Never Regret Telling the Truth About Sex

Dear Harlan: I’m having relationship regrets. I told my boyfriend that I wanted to wait to have sex. That is what you suggested. He said he was OK with this and would go at my pace. The next week, he broke up with me. He’s already dating someone else. I asked him if it was about not having sex with him. He said it had nothing to do with it. I’m having regrets. Did I make a mistake?

— Regrets

Dear Regrets:  He’s a loser. You are lucky he’s not your boyfriend. The only regret you should have is wasting time thinking about him. He gave you the greatest gift in the world. He removed himself from your life. Your boyfriend wasn’t interested in dating you. He was only interested in having sex with you. And let me tell you one more thing that makes me feel disgusted: If breaking up with you had NOTHING to do with sex (and I don’t believe it for one second), clearly he was having doubts. Be grateful you didn’t sleep with someone who was already planning to end the relationship. Clearly, there were problems. You must have sensed it. The best way to avoid getting used by a jerk is time. Be proud of yourself. You did everything right. You set a clear boundary and discovered the truth. Yes, it’s painful to break up, but it’s more painful to have someone break up with you after using you. You have nothing to regret – be grateful

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Girlfriend dumps boyfriend, friends dump her

Lonely student being bullied by her peers at the universityDear Harlan, I recently cut things off with my boyfriend. We had all the same friends. They have all taken his side. How do I make an entire group of people stop hating me after a breakup? I miss my friends. – Badly Broken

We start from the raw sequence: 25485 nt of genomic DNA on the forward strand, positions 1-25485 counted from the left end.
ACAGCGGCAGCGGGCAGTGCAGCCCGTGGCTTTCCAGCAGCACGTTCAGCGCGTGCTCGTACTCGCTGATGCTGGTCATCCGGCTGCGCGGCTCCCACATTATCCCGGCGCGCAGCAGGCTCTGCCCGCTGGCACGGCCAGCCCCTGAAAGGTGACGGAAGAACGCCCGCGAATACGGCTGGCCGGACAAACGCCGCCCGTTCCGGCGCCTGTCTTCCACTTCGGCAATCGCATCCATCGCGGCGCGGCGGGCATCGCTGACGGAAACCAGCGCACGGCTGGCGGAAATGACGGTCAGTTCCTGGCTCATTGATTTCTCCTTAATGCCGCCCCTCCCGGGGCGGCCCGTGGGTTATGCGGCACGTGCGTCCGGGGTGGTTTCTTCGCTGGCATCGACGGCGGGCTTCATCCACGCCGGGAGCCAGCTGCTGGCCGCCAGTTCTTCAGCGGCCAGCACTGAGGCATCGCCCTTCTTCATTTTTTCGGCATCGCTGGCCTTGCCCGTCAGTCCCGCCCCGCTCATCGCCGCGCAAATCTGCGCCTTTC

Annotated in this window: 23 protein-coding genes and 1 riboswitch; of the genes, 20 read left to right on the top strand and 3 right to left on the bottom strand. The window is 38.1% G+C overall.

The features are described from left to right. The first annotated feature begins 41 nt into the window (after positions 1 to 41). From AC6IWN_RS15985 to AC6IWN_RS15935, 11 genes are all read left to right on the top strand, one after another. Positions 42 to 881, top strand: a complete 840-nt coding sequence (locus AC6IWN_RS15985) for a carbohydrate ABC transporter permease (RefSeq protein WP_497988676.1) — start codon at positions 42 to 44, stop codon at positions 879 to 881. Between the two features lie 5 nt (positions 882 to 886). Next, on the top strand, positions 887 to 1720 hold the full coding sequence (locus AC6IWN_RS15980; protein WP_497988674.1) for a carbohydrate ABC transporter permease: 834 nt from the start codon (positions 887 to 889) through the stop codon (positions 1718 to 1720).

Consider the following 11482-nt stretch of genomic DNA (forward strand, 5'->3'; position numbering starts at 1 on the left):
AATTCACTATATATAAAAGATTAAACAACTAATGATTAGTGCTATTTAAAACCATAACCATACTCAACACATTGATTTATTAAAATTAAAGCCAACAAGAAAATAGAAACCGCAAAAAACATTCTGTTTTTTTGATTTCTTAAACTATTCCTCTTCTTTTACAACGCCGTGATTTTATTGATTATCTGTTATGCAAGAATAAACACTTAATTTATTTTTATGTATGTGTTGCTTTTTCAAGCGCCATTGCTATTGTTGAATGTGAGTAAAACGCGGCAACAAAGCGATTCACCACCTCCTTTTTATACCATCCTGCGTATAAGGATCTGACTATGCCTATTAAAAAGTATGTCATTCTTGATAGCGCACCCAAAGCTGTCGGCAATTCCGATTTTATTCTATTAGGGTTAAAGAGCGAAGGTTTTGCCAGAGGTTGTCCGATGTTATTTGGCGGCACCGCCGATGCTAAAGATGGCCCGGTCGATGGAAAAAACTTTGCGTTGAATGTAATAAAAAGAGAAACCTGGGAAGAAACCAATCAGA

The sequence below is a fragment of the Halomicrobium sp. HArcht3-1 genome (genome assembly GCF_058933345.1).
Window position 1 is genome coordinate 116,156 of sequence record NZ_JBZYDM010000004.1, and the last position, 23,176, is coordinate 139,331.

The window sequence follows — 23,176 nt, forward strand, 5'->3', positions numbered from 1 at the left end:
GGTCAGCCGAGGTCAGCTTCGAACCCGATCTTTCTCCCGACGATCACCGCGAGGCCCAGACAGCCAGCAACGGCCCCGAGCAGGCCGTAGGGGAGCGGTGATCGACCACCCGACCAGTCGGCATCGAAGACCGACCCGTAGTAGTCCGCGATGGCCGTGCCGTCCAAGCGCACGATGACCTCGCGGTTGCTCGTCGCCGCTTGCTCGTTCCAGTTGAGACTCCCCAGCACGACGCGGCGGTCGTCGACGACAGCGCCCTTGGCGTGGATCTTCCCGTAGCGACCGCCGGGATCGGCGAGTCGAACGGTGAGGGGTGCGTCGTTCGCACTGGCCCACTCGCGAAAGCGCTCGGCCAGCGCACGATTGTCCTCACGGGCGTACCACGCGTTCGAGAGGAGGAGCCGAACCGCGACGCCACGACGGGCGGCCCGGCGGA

Dear Badly Broken, Don’t even try to stop them from hating you. It will just give them more reasons to hate you. Give them permission and time to realize they miss you. In the meantime, don’t expect life to be the same. Do things you love to do with people who share similar interests. Find organized groups (spiritual, organizational, athletic, professional, etc.). Use this time to become more interesting and dynamic. Patience, places and people will fix the problem, but it’s going to take shifting your thinking. While you’re getting to a better place, reach out to a couple of the friends you miss and trust – see if you can get together outside of the group. True friends will want to reconnect.

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What’s the deal with unfriending an ex on Facebook?

romantic couple kissing at sunset in front of santa monica ferriDear Harlan: Is it immature of me to unfriend an ex on Facebook? We said we’d be friends, and I know that a lot of couples who break up say that to each other, but I don’t know if it’s something that could ever work. The breakup didn’t happen because of anything terrible either of us did. We both just had different views on life and couldn’t figure out a way to work it out. I still love him, but if he doesn’t feel the same way, I have to accept that. So I’m really trying to get over it, and I feel like unfriending him would be one more step to deleting his existence. What do you think? I don’t want to be mean or immature. — Unfriendly